Filling a heat transfer system
Filling, preparing and starting up a new heat transfer system
Performing the planning, set up and maintenance of a newly installed heat transfer system according to best practice can improve the life span of a thermal fluid and ensure that a new system is a cost-effective investment.
Is a newly installed heat transfer system ready to go immediately?
Once the system is designed and built there are some actions you need to take because some components of a heat transfer system only perform functions during installation. For example, a strainer is added during installation to catch debris, such as metal shavings or bolts that enter the system during construction. General practice for engineers is to remove the strainer after the system has been up and running for around five working days. If the strainer is not removed, it can lead to carbon build up in the system and cause flow issues. Discuss with your system designer and installer to understand what components need to be removed or adapted after system installation.
Should I flush a new heat transfer system?
All thermal fluid systems, new or recently drained, need cleaning and flushing prior to being filled with new heat transfer fluid. Flushing prior to filling or refills is an effective way of removing contaminants that accelerate the ageing of a fluid. After installation, for example, any welding slag, ferrous material or yellow metals that remain in the system after it is built, could accelerate fluid degradation and reduce the working life of a heat transfer fluid.
Will draining an existing heat transfer fluid remove debris?
Contaminants can remain in the system even after draining the fluid. If they do, they can reduce the efficiency of the system and compromise the new fluid when it is introduced. Typically, up to 25 per cent of a system’s fluid volume can remain in the system after draining due to the physical attributes of some components, such as horizontal heater coils, meaning that not all fluid can be drained. So, after draining you still need to address the contaminants that remain in the system.
- Consequences of not flushing a heat transfer system
- How do you flush and clean a new system?
- System start up
- Water and heat transfer systems
- After system start up
Consequences of not flushing a heat transfer system
Circulating debris in any heat transfer system at any stage of its lifecycle is a cause for concern. High levels of debris can lead to the erosion of pipework and can also accelerate the wear of mechanical pump seals. Circulating debris can have other consequences if not managed properly. For instance, at low circulating speeds, larger particles settle out from the circulating thermal fluid. This leads to the formation of a sediment layer that will increase thermal resistance, reduce the efficiency of the fluid and can potentially form hot spots. In more extreme cases, contamination may even cause the clogging-up of the system. At high circulating speeds, large particles carry more momentum and kinetic energy and this can cause damage to the internal pipe work and accelerate erosion.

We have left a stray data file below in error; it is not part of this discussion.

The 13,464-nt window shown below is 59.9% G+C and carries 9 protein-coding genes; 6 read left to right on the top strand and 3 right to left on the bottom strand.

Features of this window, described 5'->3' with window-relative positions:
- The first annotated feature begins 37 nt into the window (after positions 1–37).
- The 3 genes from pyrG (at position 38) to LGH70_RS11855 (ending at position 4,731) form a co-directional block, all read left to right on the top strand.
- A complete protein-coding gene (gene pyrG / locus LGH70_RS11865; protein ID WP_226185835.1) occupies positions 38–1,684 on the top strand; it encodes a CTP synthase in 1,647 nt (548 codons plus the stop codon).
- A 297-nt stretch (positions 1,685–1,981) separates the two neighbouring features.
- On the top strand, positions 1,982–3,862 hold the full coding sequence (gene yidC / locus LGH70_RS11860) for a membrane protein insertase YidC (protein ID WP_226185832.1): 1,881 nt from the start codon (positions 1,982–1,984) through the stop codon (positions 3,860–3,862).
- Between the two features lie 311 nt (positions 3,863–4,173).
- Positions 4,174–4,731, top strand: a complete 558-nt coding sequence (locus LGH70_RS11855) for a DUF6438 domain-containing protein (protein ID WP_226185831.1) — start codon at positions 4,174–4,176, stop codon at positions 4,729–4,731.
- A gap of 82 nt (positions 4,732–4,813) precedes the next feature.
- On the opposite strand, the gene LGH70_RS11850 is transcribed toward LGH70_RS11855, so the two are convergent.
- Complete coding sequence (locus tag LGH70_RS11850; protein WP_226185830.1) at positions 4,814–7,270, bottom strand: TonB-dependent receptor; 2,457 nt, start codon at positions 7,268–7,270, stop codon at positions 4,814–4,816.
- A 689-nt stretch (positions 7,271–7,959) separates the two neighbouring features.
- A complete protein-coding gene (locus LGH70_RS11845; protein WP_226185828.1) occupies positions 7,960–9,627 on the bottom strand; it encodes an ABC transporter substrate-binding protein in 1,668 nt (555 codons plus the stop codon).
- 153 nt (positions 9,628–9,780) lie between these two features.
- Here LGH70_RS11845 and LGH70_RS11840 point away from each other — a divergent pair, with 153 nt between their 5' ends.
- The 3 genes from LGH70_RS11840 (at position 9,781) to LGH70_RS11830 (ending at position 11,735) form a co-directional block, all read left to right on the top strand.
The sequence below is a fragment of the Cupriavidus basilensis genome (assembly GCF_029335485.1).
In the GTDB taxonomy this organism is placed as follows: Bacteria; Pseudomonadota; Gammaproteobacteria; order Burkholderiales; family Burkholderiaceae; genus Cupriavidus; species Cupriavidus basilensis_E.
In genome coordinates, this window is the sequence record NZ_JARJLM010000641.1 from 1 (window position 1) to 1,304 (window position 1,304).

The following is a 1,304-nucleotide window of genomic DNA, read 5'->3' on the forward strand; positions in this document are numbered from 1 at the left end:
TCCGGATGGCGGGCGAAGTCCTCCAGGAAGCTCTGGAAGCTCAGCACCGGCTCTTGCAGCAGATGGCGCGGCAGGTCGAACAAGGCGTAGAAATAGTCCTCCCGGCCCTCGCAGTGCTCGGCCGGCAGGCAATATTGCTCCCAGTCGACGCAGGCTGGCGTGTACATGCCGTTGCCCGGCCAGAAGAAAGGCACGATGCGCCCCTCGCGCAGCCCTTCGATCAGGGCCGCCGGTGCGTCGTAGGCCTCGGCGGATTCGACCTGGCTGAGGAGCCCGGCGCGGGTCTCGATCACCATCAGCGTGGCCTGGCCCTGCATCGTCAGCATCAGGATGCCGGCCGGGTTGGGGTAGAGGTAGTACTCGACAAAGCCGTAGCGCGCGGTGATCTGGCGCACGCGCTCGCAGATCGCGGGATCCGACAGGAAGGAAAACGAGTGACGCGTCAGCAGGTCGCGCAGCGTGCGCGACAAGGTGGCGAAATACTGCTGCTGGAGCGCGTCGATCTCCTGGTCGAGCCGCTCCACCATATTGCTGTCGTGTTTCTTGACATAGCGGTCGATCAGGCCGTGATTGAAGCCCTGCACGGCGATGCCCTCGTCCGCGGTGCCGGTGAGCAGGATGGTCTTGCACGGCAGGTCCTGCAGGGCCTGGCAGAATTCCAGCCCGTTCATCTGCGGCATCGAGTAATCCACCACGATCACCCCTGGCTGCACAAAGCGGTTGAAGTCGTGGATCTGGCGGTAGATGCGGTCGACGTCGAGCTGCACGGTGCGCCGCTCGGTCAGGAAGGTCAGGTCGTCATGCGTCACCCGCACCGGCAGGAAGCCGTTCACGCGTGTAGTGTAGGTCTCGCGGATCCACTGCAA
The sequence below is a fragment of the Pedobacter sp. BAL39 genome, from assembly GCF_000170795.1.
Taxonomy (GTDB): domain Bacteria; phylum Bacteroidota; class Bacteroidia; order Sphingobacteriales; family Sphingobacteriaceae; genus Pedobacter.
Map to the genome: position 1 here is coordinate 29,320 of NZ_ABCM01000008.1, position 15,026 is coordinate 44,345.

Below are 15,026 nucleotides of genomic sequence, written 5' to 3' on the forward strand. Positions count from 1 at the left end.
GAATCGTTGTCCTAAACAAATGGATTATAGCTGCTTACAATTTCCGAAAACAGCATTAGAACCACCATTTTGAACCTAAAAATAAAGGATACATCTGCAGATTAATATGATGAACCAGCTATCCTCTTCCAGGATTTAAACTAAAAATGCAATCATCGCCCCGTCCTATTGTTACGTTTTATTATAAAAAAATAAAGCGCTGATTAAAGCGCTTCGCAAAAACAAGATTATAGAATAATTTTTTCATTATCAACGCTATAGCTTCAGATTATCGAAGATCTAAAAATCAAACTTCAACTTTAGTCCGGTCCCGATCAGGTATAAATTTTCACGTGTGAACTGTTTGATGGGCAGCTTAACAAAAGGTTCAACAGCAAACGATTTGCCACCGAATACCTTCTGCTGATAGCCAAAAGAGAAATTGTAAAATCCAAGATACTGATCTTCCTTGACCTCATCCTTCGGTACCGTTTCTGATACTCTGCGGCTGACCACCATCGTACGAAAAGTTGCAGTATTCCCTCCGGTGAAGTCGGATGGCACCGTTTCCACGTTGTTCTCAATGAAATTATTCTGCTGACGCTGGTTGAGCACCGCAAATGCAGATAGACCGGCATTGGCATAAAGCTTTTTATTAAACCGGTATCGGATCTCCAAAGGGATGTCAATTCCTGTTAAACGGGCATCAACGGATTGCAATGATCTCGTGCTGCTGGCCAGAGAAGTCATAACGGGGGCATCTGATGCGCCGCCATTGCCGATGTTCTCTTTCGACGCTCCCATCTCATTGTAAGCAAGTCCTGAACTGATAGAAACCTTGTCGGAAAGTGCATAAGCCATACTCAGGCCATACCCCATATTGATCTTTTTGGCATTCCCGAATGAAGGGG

How do you flush and clean a new system?
Once a new system is built or a current system is drained, engineers should refill the system with a cleaning and flushing fluid. Engineers should circulate the fluid in the system at 108-122 degrees Celsius (225-250 degrees Fahrenheit). This temperature range activates the detergent additives in the cleaning fluid so that it can mix with suspended loose particles. These particles will leave the system when draining the cleaning fluid.
System start up
After the system is cleaned, you can fill it with new fluid. Once the system is refilled and circulating at the proper levels in an expansion tank, heat can be applied in 15 degree increments until the heat transfer fluid reaches 105 degrees Celsius.
Water and heat transfer systems
You should ensure you remove any water from a heat transfer system during start up. Increased water in the system often leads to contamination with larger particulate matter and iron, an indicator of rusting. One sign there is water in the system is if the primary pump starts to cavitate. To treat this issue, you can increase the temperature to 115 degrees to boil off the water, but this could take anywhere between a few hours and several days. Alternatively, installing a Light Ends Removal Kits (LERK) will remove water more efficiently. After all signs of water in the system have gone, the heat may be turned up to 125 degrees and gradually increased in steps to 140 degrees.
After system start up
Once a system is up and running, manufacturers should establish a regular maintenance programme to maintain productivity. Regular and representative sampling and analysis of fluid when the system is hot, closed and circulating gives engineers an accurate representation of what’s happening in the system and means maintenance can be scheduled accordingly.
Global Heat Transfer engineers can help ensure that your new or existing systems are cleaned and ready for new heat transfer fluid. For support with filling heat transfer systems, call +44 (0)1785 760 555.